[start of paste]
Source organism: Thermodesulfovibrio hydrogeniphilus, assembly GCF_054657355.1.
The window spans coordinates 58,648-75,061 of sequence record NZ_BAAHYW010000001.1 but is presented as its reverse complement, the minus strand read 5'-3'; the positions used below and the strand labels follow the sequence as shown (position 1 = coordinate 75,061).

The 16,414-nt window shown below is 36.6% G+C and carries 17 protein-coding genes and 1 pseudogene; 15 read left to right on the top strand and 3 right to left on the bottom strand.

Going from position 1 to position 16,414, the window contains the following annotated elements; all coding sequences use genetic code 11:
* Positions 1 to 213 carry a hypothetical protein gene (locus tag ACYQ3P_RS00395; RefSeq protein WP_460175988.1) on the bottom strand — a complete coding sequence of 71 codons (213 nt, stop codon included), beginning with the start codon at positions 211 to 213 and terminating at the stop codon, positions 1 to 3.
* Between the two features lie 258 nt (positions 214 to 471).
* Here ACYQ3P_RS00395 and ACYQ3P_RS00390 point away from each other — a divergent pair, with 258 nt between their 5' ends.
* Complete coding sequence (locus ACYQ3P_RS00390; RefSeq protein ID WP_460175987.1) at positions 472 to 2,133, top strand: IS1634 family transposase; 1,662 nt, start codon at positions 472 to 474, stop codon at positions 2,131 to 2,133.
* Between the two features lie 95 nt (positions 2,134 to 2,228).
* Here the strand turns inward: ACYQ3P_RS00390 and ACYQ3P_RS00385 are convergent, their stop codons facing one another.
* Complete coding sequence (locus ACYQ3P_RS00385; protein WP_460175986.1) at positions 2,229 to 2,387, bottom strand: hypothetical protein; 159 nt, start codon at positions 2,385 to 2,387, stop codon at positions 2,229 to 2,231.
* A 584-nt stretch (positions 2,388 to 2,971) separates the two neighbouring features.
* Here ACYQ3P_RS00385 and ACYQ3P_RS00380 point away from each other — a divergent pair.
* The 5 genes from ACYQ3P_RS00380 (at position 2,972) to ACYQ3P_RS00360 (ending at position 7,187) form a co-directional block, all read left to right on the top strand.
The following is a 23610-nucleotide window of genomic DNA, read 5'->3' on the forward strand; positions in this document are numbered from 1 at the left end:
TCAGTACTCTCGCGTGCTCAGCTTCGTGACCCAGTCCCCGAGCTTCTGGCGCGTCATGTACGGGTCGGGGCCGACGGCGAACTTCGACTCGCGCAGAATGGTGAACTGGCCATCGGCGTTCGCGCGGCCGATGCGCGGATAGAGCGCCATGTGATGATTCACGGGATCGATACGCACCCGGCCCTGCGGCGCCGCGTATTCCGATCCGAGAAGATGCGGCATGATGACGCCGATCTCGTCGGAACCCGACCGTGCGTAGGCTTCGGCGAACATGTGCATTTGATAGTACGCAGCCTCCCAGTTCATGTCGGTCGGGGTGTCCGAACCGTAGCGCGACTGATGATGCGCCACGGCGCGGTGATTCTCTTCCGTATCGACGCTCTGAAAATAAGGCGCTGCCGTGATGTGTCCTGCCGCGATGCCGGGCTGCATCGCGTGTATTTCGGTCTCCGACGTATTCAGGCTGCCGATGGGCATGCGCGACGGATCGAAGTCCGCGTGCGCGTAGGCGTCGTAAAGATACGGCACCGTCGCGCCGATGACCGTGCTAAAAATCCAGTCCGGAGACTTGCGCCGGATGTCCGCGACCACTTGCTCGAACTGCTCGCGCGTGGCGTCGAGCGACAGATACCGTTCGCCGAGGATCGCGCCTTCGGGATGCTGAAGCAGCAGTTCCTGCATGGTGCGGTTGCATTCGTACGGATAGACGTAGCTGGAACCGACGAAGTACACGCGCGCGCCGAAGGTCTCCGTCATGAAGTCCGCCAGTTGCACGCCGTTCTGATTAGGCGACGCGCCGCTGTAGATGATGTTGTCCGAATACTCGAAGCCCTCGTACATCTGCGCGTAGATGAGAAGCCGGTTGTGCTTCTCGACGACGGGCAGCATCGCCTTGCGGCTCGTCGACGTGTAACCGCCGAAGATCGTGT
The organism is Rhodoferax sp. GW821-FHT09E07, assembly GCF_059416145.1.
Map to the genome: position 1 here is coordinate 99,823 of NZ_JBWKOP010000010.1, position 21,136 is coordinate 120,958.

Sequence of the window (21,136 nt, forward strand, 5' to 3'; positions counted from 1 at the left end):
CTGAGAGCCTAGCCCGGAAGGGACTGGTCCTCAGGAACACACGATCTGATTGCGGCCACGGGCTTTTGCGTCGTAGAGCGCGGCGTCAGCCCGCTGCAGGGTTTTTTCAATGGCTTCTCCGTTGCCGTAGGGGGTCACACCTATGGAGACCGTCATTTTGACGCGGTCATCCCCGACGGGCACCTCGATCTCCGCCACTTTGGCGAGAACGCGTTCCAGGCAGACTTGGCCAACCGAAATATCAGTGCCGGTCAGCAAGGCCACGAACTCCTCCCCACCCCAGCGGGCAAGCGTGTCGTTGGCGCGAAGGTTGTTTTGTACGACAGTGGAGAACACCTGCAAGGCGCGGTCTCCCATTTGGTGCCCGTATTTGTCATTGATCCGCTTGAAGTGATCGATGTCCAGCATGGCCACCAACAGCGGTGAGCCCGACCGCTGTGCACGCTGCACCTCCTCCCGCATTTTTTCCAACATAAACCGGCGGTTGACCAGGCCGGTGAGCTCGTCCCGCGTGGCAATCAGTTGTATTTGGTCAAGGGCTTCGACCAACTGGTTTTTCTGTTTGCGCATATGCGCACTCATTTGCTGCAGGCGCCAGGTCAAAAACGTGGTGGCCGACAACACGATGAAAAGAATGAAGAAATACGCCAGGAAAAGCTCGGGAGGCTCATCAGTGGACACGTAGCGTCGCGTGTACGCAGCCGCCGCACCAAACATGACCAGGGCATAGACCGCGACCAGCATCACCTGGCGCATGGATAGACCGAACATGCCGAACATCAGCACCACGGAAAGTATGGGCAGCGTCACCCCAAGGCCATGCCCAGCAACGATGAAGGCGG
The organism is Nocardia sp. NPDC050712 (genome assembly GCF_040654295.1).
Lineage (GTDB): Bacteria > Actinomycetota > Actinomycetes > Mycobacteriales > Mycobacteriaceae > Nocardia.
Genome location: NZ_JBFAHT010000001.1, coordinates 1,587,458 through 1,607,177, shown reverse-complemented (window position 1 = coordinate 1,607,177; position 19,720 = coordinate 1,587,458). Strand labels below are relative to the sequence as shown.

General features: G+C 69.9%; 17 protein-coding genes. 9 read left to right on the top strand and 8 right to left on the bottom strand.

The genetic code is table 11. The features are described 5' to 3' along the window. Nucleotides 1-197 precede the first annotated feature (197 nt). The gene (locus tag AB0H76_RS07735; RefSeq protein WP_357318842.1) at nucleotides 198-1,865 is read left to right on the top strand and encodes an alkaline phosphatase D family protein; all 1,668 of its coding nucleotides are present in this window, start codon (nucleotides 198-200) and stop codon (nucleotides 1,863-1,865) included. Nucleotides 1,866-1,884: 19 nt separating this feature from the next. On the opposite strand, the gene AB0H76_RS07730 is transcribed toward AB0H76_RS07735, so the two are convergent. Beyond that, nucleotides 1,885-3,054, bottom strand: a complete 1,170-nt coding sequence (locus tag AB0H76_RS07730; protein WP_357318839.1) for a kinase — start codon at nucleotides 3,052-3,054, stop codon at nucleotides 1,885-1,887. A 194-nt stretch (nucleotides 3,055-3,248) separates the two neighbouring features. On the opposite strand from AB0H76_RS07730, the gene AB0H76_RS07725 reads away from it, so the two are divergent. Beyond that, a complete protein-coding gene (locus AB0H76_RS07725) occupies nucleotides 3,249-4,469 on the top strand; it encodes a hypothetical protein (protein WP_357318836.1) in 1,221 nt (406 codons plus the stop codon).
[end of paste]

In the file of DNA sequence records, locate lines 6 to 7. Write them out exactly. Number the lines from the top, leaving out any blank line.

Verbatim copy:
* Between the two features lie 258 nt (positions 214 to 471).
* Here ACYQ3P_RS00395 and ACYQ3P_RS00390 point away from each other — a divergent pair, with 258 nt between their 5' ends.